* All data are as of the close of Friday, January 23, 2015. Emphasis is on company fundamentals and financial data rather than commentary.
With the average lifespan extending much longer than before, seniors are enjoying life after retirement for a great many more years than their parents and grandparents did. In fact, it is becoming more and more common for parents and their children to be enjoying their retirements together.
This growing longevity has resulted in the flourishing of the Long-Term Care Facilities industry, with the demand for assisted living services continually on the rise.
As Evans Senior Investments indicated in a May 27, 2014 article:
The Baby Boomer generation [those born from 1945 to 1964] has finally started to reach retirement age. Over the course of the next 20 years, approximately 10,000 people will reach age 65 in the United States every day. By 2030, there will be about 72.1 million older persons in the U.S., almost twice their number in 2007 and roughly 20 percent of the U.S. population. By the year 2050, there will be 89 million senior citizens in this country.
What does this mean for assisted living and nursing home facilities? There will be a huge demand for space in such facilities in the very near future. For years, there has been talk of the potential effects Baby Boomer retirees will have on the healthcare system and eventually on the need for assisted living facilities and nursing homes. Now it's here and we are about to see how it will play out.
A look at the performance of the three largest U.S. companies in the Long-Term Care Facilities industry - Brookdale Senior Living Inc. (NYSE: BKD), Envision Healthcare Holdings (NYSE: EVHC), and Kindred Healthcare, Inc. (NYSE: KND) - is already giving us a glimpse into the Boomers' effect on the industry. Although, not all companies in the space are moving at the same pace.
Since the economic recovery began in March of 2009 as graphed below, where the broader market S&P 500 index [black] has risen 205% and the SPDR Healthcare Sector ETF (NYSE: XLV) [blue] has risen 225%, Brookdale [beige] has been full of vigor and zest with gains of 1,055%, while Envision has lagged behind with gains of 40%. Kindred, for its part, having been trading publicly for only a year and five months, has gained 30%.
On an annualized basis, where the S&P has averaged 35.14% and XLV has averaged 38.57%, Envision has averaged 6.86%, Kindred has averaged 21.18%, while Brookdale has averaged a spirited 180.86% per year!
Why such a great difference in the three companies' performance? A look at their activities reveals that it isn't so much the types of services they offer that sets them apart, since all three offer pretty much the same. Rather, the segment of the retirement population each caters to is what makes the bulk of the impact.
• Brookdale Senior Living Inc., headquartered in Brentwood, Tennessee, owns or leases communities of independent living and assisted living units primarily designed for middle to upper income senior citizens, and offering housing with 24-hour living assistance including care for residents with Alzheimer's disease, physical disabilities and other health concerns. As of December 31, 2013, the company operates 76 retirement center communities of 14,549 units; 438 assisted living communities of 22,176 units; 26 rental CCRC communities of 6,504 units; 14 entry fee CCRC communities of 5,873 units; and 95 communities of 17,422 units for third parties - totaling 66,524 units.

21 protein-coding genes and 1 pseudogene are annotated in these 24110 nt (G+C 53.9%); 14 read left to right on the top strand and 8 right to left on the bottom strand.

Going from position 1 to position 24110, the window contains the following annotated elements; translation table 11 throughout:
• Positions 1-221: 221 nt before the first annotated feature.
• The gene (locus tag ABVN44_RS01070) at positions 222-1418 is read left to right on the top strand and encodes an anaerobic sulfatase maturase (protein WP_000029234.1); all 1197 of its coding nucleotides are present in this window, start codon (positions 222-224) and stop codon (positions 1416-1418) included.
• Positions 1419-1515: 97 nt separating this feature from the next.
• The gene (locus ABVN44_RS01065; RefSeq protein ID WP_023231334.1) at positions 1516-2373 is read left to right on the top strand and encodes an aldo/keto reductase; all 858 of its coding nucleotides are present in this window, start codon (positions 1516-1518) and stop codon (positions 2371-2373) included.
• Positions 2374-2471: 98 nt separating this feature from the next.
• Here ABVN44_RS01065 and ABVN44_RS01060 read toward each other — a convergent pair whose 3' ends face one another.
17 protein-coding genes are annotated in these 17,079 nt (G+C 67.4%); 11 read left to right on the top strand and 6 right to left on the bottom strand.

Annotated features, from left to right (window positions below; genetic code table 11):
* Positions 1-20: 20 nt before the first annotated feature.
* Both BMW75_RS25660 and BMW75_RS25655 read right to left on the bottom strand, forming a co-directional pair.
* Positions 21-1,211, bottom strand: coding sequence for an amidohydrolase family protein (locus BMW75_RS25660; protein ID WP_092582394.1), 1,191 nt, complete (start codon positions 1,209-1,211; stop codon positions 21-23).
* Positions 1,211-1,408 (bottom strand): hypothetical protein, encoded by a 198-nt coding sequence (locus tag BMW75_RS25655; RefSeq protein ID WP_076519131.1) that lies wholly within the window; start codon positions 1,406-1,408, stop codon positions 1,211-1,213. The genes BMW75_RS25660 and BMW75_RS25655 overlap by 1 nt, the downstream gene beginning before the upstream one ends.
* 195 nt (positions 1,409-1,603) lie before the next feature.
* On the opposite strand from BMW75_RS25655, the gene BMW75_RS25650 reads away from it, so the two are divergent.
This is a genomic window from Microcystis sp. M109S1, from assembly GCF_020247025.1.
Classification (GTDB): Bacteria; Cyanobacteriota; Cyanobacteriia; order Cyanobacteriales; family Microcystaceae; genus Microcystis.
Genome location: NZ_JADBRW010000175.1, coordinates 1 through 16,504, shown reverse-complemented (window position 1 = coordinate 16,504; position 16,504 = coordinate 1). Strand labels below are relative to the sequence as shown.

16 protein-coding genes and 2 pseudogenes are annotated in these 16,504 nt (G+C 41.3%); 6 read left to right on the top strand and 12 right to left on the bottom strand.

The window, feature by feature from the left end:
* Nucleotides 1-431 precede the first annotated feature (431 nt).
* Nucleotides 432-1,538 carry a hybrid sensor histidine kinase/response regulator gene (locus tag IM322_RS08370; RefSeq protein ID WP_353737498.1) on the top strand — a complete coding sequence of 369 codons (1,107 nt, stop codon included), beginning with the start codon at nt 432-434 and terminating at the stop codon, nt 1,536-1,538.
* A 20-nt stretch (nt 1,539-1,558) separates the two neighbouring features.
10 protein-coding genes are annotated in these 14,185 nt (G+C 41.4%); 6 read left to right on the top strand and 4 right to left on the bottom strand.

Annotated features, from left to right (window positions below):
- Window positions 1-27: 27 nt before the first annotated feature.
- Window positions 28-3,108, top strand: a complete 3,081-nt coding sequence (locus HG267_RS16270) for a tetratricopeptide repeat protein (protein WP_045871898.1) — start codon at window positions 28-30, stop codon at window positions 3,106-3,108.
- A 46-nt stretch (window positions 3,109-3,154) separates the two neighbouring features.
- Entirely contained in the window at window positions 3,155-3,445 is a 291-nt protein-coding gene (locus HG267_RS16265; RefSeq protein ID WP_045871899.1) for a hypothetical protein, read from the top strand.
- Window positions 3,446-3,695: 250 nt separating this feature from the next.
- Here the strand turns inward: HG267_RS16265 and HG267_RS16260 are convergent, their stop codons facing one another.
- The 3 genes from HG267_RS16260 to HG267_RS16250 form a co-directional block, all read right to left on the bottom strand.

• Envision Healthcare Holdings, headquartered in Greenwood Village, Colorado, provides physician-led, outsourced medical services to private residences, hospitals, healthcare systems, health plans, and government entities, including hospital-based physician staffing and related management services, recruiting, scheduling, operational improvement assessment, and practice improvement services for emergency departments, anesthesiology, hospital inpatient care, radiology, tele-radiology, and surgery programs. It also offers community-based medical transportation services, including emergency response and non-emergency transportation such as wheelchair and stretcher-car transport services, dispatch services, event medical services, paramedic training, fixed-wing air ambulance services, and onsite and offshore EMS services.
• Kindred Healthcare, Inc., headquartered in Louisville, Kentucky, operates transitional care hospitals for the critically ill and those suffering from organ system failures including cardiovascular, pulmonary, kidney, gastro-intestinal, and cutaneous systems. It also operates inpatient rehabilitation hospitals, nursing centers and assisted living facilities offering a range of medical, nursing, rehabilitative, pharmacy, and routine services including daily dietary, social, and recreational services. As of February 20, 2014, the company operates in 2,280 locations which include 101 transitional care hospitals, 5 inpatient rehabilitation hospitals, 100 nursing centers, 22 sub-acute units, 104 inpatient rehabilitation units, 105 hospice, home health, and non-medical home care locations, as well as a contract rehabilitation services to 1,789 third-party facilities.